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In 1948, Luis Barragán completed his now iconic home in the Daniel Garza sector of eastern Mexico City. Alongside his private quarters, Casa Luis Barragán also housed the architect’s studio — facilitating interactions with clients as well as functioning as a living extension of his practice. It’s this ability to “[convey] architecture without the need to speak it” that inspired Manuel Cervantes to embark on his own residence, which would similarly contain his eponymous studio.

The award-winning Mexico City architect had been contemplating the idea of his own studio-residence for over half a decade as a vehicle to “take clients into our territory” and to “transmit how I see architecture by living in it,” he says. And, to house his growing family of five. Rising from the hills of the Lomas district, becoming another kind of landscape in itself, the recently completed five-storey, 450-square-metre Casa Estudio does just that.

On the ground floor, an open living and dining area borders an al fresco patio (fitted with a sprawling built-in banquette and replete with native flora) that, during warmer months, can become a single, unified space via a wall of pivoting full-height windows.

Below, the three-bedroom residence integrates generous studio space and ample room for the architect to meet with clients. Here, two long wooden tables prominently display a host of intricate architectural models and drawings. A small lounge is tucked into the wall behind the tables.

Like the central living area, expansive operable glazing floods the interior with natural light and connects the studio to the surrounding landscape.

Exposed concrete, patterned by wooden formwork, characterizes the material palette, which also includes masonry, local pine (for the built-ins and partitions), volcanic stone (flooring) and tepeaca marble. The interiors seamlessly blend work and life, as the tiered volumes lead visitors around the layered complex (which also encompasses a rental property on the three stories above).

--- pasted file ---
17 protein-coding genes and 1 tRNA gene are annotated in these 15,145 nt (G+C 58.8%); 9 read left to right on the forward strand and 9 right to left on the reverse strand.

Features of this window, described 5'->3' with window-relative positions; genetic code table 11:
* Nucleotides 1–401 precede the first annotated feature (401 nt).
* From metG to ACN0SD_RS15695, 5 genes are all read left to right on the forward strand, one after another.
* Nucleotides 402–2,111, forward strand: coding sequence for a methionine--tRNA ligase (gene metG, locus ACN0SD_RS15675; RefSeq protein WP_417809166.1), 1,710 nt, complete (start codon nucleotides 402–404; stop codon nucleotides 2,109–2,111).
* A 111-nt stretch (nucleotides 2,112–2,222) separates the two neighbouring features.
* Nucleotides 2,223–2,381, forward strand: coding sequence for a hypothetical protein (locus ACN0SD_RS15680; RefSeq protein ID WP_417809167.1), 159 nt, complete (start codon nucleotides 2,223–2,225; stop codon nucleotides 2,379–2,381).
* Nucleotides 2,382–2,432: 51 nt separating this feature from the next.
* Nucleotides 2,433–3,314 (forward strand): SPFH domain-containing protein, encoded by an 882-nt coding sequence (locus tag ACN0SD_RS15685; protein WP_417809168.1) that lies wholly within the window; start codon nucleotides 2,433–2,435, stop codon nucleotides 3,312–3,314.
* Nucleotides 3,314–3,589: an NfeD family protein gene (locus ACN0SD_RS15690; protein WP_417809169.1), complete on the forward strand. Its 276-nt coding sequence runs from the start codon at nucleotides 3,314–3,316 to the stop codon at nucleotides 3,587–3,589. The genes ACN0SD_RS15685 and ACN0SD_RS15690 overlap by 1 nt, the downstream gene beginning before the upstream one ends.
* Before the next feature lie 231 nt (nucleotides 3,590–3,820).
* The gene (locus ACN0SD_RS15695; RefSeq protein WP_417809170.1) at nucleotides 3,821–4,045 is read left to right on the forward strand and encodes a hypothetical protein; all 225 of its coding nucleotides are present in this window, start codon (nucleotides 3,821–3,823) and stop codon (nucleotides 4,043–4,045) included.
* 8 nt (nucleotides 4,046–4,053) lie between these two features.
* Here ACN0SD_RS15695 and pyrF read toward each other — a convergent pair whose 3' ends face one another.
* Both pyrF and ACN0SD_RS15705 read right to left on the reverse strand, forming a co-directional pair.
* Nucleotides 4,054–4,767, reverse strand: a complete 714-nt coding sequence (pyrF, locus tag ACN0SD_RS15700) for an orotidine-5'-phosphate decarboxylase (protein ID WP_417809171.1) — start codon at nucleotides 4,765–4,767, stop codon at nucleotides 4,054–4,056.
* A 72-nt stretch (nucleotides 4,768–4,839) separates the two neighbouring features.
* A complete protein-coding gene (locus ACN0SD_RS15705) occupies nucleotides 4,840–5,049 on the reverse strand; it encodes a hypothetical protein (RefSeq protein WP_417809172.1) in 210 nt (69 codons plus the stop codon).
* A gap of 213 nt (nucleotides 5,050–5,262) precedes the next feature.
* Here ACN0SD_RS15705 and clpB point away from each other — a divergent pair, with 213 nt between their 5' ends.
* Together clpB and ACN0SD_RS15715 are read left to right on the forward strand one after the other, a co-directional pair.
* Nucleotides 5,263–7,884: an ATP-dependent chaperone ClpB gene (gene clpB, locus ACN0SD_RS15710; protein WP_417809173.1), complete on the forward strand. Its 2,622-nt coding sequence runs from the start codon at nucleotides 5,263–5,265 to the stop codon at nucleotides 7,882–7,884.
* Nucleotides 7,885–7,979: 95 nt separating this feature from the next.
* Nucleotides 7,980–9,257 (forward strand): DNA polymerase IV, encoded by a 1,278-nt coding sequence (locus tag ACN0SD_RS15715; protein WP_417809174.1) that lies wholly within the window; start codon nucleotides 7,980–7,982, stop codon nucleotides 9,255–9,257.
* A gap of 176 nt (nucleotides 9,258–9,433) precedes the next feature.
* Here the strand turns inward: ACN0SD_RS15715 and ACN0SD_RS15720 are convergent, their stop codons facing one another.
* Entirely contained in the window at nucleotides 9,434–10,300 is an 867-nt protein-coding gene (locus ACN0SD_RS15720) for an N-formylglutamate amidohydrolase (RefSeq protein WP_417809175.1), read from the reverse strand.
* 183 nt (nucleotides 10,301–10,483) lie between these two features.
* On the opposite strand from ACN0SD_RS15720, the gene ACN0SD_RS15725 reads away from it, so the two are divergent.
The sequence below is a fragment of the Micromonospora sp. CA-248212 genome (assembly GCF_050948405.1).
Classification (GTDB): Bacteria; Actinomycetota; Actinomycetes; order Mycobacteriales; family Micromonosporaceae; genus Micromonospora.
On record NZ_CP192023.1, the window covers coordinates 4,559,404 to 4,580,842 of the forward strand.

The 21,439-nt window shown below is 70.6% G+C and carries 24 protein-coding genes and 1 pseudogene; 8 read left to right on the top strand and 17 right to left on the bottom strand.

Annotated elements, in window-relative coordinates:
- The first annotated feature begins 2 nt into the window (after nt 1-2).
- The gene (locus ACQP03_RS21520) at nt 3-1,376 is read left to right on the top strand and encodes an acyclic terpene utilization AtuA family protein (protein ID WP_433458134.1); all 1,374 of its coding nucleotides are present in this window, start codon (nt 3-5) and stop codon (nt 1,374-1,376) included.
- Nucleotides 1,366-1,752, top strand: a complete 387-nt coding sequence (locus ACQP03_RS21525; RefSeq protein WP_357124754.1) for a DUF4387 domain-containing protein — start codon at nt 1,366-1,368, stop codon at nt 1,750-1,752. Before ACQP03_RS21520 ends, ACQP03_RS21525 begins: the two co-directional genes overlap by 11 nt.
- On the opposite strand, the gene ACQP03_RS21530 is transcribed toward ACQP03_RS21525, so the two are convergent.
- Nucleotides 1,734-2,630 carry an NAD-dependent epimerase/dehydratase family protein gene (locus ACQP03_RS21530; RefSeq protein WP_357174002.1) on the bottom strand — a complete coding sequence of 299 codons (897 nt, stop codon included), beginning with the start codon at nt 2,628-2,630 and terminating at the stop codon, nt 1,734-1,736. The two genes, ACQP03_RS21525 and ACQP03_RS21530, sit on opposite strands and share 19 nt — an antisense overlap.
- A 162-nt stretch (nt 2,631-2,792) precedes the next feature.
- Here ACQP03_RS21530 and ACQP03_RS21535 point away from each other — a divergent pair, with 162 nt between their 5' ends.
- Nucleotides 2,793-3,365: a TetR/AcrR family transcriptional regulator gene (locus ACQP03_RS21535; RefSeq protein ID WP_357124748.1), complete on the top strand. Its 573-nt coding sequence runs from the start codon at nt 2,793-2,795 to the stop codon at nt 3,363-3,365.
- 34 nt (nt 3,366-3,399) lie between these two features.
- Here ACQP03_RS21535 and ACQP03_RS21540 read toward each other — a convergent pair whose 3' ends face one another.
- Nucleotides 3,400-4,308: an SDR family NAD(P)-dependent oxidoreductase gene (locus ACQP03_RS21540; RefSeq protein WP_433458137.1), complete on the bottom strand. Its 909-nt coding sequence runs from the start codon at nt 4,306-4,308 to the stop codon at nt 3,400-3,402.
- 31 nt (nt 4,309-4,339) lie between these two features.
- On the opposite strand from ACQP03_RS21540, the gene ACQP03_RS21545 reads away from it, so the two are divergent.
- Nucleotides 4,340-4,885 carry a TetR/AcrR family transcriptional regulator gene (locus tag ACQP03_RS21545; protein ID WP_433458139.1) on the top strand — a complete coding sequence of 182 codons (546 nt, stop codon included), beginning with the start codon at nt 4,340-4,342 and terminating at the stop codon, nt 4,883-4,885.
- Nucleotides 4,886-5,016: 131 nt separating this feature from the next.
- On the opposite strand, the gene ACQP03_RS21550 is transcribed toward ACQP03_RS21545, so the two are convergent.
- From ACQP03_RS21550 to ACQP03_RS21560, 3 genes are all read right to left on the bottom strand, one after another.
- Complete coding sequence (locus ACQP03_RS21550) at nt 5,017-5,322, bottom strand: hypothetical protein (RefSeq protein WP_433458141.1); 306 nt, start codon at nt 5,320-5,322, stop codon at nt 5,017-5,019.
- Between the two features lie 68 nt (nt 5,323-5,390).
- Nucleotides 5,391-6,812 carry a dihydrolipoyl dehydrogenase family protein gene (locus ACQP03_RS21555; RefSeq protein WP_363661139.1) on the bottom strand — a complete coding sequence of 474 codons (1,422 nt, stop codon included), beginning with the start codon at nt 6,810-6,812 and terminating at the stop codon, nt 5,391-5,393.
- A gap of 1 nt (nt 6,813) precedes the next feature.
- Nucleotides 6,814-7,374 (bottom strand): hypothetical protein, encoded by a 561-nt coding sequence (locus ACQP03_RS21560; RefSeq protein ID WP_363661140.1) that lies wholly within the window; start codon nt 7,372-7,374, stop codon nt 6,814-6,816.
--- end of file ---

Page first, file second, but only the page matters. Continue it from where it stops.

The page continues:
For Cervantes, the liminal space between the many programs is key to Casa Estudio’s play on domesticity. “The fragmentation between the house and the workspace becomes ambiguous,” he explains. “We are not professionals: we are artisans, we are artists, which allows us not to have that separation. For me, the architect is not fragmented between his professional and personal life.”

If Casa Estudio is meant to contain his practice, it’s also equally emblematic of it. Meeting the 30-degree slope of the site, and forgoing retaining walls used in similar developments, the house stands as not only a grounded image of domestic life, but a reflection of Cervantes’ distinct handling of form, space and endemic materials. These values have resulted in a portfolio marked by a distinct sense of tectonic clarity since his studio’s founding in 2004. 

“We take materials, landscapes and the elements of the site to make it part of the architecture without looking for contrast,” the architect says of his pragmatic approach to local construction methods. “We build with the elements that are convenient for us to build.”

Though this coherence in both form and material resounds, the space within is conceived to be considerably less articulated. “There is no clear difference in how space is lived,” he adds, eschewing the arbitrary divisions of public and private, work and life, “because it is the same human who sleeps, who cooks or who draws.”

In Mexico City, Manuel Cervantes’ Casa Estudio Blends Work and Life

Part studio, part home and part rental property, the award-winning architect’s five-storey residence plays with domestic space.

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